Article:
I am an incorrigible planner. I plan everything, down to the last detail. Yet when I am writing, I forget my planning ways, and try to write spontaneously. “I’ll be creative today!” I tell myself. “Structure is for construction, not for writing.” Yet inevitably, I run out of steam and give up on my piece. But when I structure my work in advance, such a thing never happens, and both my fiction and non-fiction articles read better, are more interesting, and most importantly, I don’t put it off until another time.
Some popular ways of structuring your writing:
Inverted Pyramid approach: Most commonly used in journalism, this approach quickly gets to the most important information first, describing who, what, when, where and why in the first paragraph. The later paragraphs include less important information, with the background and general information appearing last. The reader is immediately involved, but does not have to read up until the end, if they are short on time. It’s also very easy to edit.
The AIDA approach: This technique is popular with copywriters and is wonderful when you are describing something that requires an action in the end. Within this structure, you first grab the readers ATTENTION, create an INTEREST, inspire DESIRE, and then call for an ACTION. This is wonderful when you want your readers to actually do something at the end of the piece, whether it is to buy a product, get more exercise, or try a recipe, this form really works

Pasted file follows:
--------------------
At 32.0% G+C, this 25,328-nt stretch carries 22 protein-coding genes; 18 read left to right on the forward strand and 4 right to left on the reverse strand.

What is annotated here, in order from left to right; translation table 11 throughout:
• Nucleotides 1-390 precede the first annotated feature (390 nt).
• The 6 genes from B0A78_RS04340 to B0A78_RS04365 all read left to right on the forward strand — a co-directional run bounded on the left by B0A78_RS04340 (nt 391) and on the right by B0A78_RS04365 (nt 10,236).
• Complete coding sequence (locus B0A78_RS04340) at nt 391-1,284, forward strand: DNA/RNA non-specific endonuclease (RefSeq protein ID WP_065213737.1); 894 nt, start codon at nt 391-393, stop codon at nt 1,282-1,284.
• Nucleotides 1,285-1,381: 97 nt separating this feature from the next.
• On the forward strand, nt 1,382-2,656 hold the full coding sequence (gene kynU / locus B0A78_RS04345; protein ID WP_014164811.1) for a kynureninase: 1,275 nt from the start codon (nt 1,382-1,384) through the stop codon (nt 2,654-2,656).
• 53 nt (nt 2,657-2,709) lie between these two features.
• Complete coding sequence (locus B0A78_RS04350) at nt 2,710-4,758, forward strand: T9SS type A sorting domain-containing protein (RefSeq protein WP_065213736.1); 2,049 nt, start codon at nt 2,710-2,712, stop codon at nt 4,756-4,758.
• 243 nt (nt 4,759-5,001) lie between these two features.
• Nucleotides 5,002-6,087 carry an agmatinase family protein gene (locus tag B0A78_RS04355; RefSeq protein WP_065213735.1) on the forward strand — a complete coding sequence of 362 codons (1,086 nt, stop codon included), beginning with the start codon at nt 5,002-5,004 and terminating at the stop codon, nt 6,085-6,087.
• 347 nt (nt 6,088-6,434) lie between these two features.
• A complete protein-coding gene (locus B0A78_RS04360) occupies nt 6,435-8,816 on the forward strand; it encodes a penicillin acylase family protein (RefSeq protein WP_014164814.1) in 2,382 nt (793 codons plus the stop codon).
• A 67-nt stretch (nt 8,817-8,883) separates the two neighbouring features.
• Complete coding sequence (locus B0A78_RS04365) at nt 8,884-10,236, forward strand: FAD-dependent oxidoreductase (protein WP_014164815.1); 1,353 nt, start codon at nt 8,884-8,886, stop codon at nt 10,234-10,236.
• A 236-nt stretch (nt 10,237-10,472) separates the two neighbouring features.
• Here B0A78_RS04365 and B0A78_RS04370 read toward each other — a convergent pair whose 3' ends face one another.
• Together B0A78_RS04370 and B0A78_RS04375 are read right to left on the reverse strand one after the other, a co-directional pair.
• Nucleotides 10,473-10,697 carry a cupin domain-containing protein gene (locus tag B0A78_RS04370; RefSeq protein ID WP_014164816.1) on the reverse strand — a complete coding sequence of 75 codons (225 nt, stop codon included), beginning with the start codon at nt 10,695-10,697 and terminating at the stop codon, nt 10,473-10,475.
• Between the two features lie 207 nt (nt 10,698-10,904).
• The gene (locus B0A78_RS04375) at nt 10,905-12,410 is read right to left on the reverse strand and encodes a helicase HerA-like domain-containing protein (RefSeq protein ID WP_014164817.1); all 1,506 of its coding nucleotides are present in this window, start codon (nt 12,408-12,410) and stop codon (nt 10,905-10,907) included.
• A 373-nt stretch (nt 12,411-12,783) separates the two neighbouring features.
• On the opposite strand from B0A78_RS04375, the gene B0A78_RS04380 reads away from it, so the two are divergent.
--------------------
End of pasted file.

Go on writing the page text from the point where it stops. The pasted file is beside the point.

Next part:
The Dramatic approach: Shakespeare did it and so can you! Try structuring your writing into 3 acts, with the first act offering the set-up, the second act creating the conflict, and the third act involving the resolution. Every good novel or short story is structured in this way. It’s pleasant to read, involving an arc of action, and leaves the reader very satisfied
The Essay approach: Most popular in academic writing, this form offers an introduction, moves to the thesis which describes an assumption (for example: the earth is round) goes on to discuss proof points and arguments for an against this assumption, and then goes on to create a conclusion, based on the value of the proof. This is a very logical process and is wonderful when you are arguing your case.
So now, I’ve run out of excuses! Whether I want to write fiction, persuade readers to action, argue my case, or write a news item, I have some actionable structures on hand! So, now I actually have to write J But that’s another blog post!